Victoria Holt



A Thief in the House

I HAD NEVER SEEN ANYONE look less like a governess. I was watching from a window when she arrived. She stood for a moment looking up at the house and I saw her face clearly. Her reddish hair—Titian, I think it was called—was visible under a black hat with a green feather. That air of genteel poverty which her predecessor, Lilias Milne, had had in common with most of her kind was completely lacking. There was a flamboyant quality about this woman. She looked as if she were about to join some theatrical group instead of coming to teach the daughter of one of Edinburgh’s most respected citizens.

Moreover Hamish Vosper, son of the coachman, had been ordered to take the carriage to the station to meet her. It was too long ago for me to remember the arrival of Lilias Milne, but I was sure she had not been brought here by the family carriage. Hamish helped her out of the vehicle as though she were an important guest; then he collected her baggage—of which there was a considerable amount—and brought her to the front door.

At that point I went down to the hall. Mrs. Kirkwell, the housekeeper, was already there.

“It’s the new governess,” she said to me.

The governess was standing in the hall. She had very green eyes, their colour no doubt accentuated by the green feather in her hat and the silk scarf at her throat; but what made her face so startling were the dark brows and eyelashes which contrasted vividly with the colour of her hair; she had a short rather pert nose with a long upper lip which gave her a playful kittenish look. The full red lips made another contrast; they revealed slightly prominent teeth which suggested an eagerness, a greediness for what—I was only just sixteen—I was not quite sure.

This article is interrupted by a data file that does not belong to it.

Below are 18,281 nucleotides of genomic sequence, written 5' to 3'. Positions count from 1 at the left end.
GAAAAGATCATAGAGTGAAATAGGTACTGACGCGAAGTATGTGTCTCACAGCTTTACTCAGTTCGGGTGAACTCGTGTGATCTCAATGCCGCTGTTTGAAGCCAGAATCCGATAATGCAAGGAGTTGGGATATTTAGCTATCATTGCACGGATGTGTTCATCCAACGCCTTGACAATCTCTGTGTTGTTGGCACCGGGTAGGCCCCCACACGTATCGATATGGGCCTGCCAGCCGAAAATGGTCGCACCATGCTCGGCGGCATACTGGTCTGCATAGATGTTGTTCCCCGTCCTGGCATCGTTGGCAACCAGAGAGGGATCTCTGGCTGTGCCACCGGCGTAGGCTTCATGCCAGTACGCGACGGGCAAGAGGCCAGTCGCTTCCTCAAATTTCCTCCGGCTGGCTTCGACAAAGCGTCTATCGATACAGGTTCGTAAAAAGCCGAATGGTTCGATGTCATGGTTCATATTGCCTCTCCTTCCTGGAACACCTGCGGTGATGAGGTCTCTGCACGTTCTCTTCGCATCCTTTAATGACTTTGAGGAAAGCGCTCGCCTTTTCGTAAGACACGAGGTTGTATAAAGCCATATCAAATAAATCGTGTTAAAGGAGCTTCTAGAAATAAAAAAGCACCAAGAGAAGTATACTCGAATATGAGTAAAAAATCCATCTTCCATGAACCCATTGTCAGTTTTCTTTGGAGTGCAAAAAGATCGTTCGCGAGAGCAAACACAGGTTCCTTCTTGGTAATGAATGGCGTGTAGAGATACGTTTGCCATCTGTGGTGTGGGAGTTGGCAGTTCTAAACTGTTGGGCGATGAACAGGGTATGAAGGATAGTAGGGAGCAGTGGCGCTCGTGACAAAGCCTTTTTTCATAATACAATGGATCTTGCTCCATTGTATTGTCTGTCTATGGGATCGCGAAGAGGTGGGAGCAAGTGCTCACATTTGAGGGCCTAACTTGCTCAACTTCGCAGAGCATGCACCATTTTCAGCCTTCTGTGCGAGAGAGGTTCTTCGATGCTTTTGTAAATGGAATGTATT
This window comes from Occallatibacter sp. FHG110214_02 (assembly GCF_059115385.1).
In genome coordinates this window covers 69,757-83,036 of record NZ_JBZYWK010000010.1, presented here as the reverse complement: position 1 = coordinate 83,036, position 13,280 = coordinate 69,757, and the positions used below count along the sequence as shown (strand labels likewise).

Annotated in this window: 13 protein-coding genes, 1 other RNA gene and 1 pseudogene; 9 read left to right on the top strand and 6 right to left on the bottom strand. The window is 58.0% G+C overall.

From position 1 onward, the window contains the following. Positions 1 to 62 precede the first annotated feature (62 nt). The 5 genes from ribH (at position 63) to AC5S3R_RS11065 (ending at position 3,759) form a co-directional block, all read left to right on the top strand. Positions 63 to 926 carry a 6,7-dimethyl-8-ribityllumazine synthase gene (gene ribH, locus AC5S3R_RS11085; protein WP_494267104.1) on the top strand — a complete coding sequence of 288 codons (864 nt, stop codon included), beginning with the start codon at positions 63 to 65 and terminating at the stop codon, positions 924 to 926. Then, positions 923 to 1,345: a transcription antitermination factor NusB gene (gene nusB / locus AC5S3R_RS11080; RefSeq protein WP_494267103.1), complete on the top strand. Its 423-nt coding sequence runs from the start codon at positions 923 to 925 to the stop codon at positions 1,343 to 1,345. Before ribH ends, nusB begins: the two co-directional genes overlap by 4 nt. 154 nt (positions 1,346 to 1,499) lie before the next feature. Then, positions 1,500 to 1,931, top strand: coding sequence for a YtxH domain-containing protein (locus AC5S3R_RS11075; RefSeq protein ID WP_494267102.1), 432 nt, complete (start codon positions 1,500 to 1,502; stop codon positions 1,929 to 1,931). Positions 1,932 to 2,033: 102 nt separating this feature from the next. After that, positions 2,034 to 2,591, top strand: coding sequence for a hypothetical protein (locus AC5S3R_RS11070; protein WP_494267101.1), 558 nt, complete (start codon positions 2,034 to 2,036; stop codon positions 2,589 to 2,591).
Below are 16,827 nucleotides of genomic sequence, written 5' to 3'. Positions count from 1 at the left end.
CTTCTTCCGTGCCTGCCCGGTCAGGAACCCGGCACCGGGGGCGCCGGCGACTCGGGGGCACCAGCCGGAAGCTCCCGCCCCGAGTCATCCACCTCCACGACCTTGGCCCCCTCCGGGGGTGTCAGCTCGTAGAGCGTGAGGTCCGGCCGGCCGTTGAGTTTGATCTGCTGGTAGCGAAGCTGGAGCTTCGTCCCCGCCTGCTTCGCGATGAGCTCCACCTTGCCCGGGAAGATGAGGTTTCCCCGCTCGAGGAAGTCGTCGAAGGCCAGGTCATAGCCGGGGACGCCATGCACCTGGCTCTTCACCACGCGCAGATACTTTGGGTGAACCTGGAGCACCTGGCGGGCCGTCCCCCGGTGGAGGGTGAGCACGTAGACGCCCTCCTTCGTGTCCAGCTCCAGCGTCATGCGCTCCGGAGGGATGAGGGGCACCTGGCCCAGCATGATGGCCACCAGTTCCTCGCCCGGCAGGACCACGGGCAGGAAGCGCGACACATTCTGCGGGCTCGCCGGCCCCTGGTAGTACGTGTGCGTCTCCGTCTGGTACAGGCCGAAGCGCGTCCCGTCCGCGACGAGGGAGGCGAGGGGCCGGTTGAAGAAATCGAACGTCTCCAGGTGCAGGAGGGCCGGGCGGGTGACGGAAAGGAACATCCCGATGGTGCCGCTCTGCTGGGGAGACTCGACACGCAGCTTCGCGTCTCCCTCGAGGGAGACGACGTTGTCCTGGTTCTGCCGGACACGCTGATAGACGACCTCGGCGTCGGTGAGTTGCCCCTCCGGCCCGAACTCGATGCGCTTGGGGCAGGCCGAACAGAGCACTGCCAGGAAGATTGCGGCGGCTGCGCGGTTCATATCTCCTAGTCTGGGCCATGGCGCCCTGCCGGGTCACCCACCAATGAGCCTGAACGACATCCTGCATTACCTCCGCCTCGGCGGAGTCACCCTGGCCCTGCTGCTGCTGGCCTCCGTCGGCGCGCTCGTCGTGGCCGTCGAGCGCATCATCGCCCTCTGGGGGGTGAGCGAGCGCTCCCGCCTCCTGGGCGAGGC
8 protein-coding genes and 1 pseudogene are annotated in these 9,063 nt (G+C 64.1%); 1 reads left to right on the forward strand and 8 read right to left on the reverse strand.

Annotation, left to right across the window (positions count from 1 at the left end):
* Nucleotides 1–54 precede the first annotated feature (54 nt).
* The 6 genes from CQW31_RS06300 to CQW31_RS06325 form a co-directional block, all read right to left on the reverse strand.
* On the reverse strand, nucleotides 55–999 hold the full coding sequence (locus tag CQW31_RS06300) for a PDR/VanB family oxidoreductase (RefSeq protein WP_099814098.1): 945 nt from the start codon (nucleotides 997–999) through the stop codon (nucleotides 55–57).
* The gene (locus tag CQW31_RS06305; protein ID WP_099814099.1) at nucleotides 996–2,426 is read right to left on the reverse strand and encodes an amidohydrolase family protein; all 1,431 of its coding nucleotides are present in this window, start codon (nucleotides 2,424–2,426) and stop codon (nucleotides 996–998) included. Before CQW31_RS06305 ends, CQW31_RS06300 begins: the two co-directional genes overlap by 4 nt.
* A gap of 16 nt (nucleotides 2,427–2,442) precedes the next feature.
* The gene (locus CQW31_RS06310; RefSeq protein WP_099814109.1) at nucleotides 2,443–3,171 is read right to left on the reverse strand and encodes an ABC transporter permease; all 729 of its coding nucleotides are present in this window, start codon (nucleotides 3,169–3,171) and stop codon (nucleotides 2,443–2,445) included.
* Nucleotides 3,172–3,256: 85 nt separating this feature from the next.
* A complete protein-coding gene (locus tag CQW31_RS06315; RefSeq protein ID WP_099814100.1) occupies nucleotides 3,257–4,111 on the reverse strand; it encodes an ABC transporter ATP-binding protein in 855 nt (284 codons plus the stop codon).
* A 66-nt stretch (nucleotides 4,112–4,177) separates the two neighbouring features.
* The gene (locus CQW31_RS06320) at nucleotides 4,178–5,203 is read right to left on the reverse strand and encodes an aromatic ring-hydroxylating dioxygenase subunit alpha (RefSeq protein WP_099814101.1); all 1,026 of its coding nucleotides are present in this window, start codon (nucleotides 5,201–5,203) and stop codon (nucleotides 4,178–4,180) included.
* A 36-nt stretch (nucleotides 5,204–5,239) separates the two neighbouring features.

She was looking straight at me and I felt I was being closely scrutinised.

“You must be Davina,” she said.

“Yes, I am,” I answered.

The green eyes were speculative. “We’re going to get along,” she said, in a coy voice which did not quite match the look she gave me.

I knew she was not Scottish.

My father had spoken of her only briefly. He had said: “There will be a new governess. I myself engaged her so I am sure she will give satisfaction.”

I had been dismayed. I did not want another governess. I should be seventeen soon and I thought it was time I finished with governesses. Moreover I was still very upset by what had happened to Lilias Milne. She had been with me for eight years and we had become good friends. I could not believe that she was guilty of what they had accused her.

Mrs. Kirkwell was saying: “Perhaps you’d like to show Miss … er …”

“Grey,” said the governess. “Zillah Grey.”

Zillah! What a strange name for a governess! And why did she tell us? Why not say just Miss Grey? It had been a long time before I discovered that Miss Milne was Lilias.

I took her to her room and she stood beside me looking round, studying it intently as a few moments before she had studied me.

“Very nice,” she said. She turned her luminous eyes on me. “I think I am going to be very happy here.”

THE EVENTS which had led up to the arrival of Miss Zillah Grey had been dramatic and the fact that they had burst so unexpectedly into our peaceful existence made them more so.

It began that morning when I went into my mother’s bedroom and found her dead. After that, a sinister influence began to creep into the house—vaguely, insidiously at first until it culminated in the tragedy which threatened to ruin my life.

I had risen that morning as usual and was coming down to breakfast when I met Kitty McLeod, our parlourmaid, on the stairs.

“I cannot get an answer from Mrs. Glentyre,” she said. “I’ve knocked two or three times. I dinna like to go in without her saying so.”

“I’ll come with you,” I said.

We went up the stairs to the master bedroom which for the last year or so my mother had occupied alone, for she had not been in good health and my father sometimes was away on business until late and, not wanting to disturb her, he occupied the room next to hers. There were even nights when he could not get home at all.

I knocked. There was no answer so I went into the room. It was a very pleasant one. There was a large double bed with highly polished brass knobs and flounces which matched the curtains. It had tall windows from which one could look out onto the grey stone, dignified houses on the other side of the wide street.

I went to the bed and there lay my mother—white and very still—with a look of tranquility on her face.

I knew that she was dead.

I turned to Kitty who was standing beside me and said: “Get Mr. Kirkwell at once.”